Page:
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You can't beat a boathouse for protecting and preserving your boat, and even your hull will stay clear longer. That being said, having to drive an hour to your boat is a significant trade-off.

Our boat was kept in a boat by the last owners, and we looked into it for our boat. It's difficult to find even open moorage in our area. We found one boathouse for sale, but when we calculated the difference in moorage cost, we realized we could hire somebody to varnish our teak, etc for cheaper. The difference was over $7,000 per year.

We've decided to order a Lohman cover for less than a third of the cost of purchasing a boathouse. Keep in mind that a boathouse requires maintenance too.
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Old 06-09-2021, 06:44 PM   #17
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You can't beat a boathouse for protecting and preserving your boat, and even your hull will stay clear longer. That being said, having to drive an hour to your boat is a significant trade-off.

Our boat was kept in a boat by the last owners, and we looked into it for our boat. It's difficult to find even open moorage in our area. We found one boathouse for sale, but when we calculated the difference in moorage cost, we realized we could hire somebody to varnish our teak, etc for cheaper. The difference was over $7,000 per year.

We've decided to order a Lohman cover for less than a third of the cost of purchasing a boathouse. Keep in mind that a boathouse requires maintenance too.
I agree $7000 buys a lot of work.
I would be interested in cost of Lohman and boathouse being a third. I priced Lohman at about $6K, I have not found a boathouse for $18K.
The moorage at $7000 higher than about $6000 for outside?
I see you are in Nanaimo, several marinas, care to expand.
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Old 06-09-2021, 07:51 PM   #18
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I agree $7000 buys a lot of work.
I would be interested in cost of Lohman and boathouse being a third. I priced Lohman at about $6K, I have not found a boathouse for $18K.
The moorage at $7000 higher than about $6000 for outside?
I see you are in Nanaimo, several marinas, care to expand.

We pay $400/month ($4,800 annually) for our slip, while the boathouse we saw for sale at a nearby marina was for sale for $20,000 or $25,000, plus $1,000/month ($12,000 annually) moorage. Difference in moorage alone = $7,2000.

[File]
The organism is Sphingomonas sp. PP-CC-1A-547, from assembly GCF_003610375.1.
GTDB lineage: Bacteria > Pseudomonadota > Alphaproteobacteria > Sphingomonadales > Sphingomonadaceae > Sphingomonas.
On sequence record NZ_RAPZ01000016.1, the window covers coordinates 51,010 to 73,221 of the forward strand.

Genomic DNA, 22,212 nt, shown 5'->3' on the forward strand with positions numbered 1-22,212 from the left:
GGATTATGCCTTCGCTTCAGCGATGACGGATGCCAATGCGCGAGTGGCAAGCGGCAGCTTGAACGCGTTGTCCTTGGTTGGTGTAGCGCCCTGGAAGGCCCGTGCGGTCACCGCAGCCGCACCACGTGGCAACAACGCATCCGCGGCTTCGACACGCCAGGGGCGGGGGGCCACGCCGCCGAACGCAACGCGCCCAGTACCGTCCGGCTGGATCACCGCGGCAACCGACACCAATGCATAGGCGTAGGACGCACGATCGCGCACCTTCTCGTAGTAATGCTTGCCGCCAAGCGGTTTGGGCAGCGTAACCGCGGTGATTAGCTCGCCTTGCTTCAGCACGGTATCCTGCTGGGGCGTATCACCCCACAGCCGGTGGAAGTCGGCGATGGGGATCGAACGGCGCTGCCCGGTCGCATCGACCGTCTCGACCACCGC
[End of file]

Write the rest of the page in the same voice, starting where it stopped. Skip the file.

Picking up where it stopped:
The rate at our marina is roughly $10/ft if paid annually, and our boat is in a 40 foot slip.
The Lohmann cover we ordered is $5,500 plus tax ($6,160 total), so definitely less than a third of the purchase price of the boathouses we found in our area.
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Old 06-09-2021, 08:20 PM   #19
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We pay $400/month ($4,800 annually) for our slip, while the boathouse we saw for sale at a nearby marina was for sale for $20,000 or $25,000, plus $1,000/month ($12,000 annually) moorage. Difference in moorage alone = $7,2000.
The rate at our marina is roughly $10/ft if paid annually, and our boat is in a 40 foot slip.
The Lohmann cover we ordered is $5,500 plus tax ($6,160 total), so definitely less than a third of the purchase price of the boathouses we found in our area.
Yup, that does calc out. you got me, I have not seen a boathouse under $50K worth considering. Is that a common price or a one off. Does not matter, I would not spend the extra $7200 either annually
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Old 06-09-2021, 08:49 PM   #20
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Of course the boathouse is the best option. But you have to weigh the cost into the equation. Full canvas is a good second choice, however full canvas for a 42 footer is also a huge commitment.

My least favorite chore about boating is putting on my mooring cover at night and it is only a five minute job, just covers the flybridge.

If you are looking at a full winter cover for your boat it will probably be made in three or four pieces zippered together. Probably weigh at least 100 pounds, maybe more. Pretty big job putting it on. It takes me and the Admiral most of the day. If it is windy, forget it.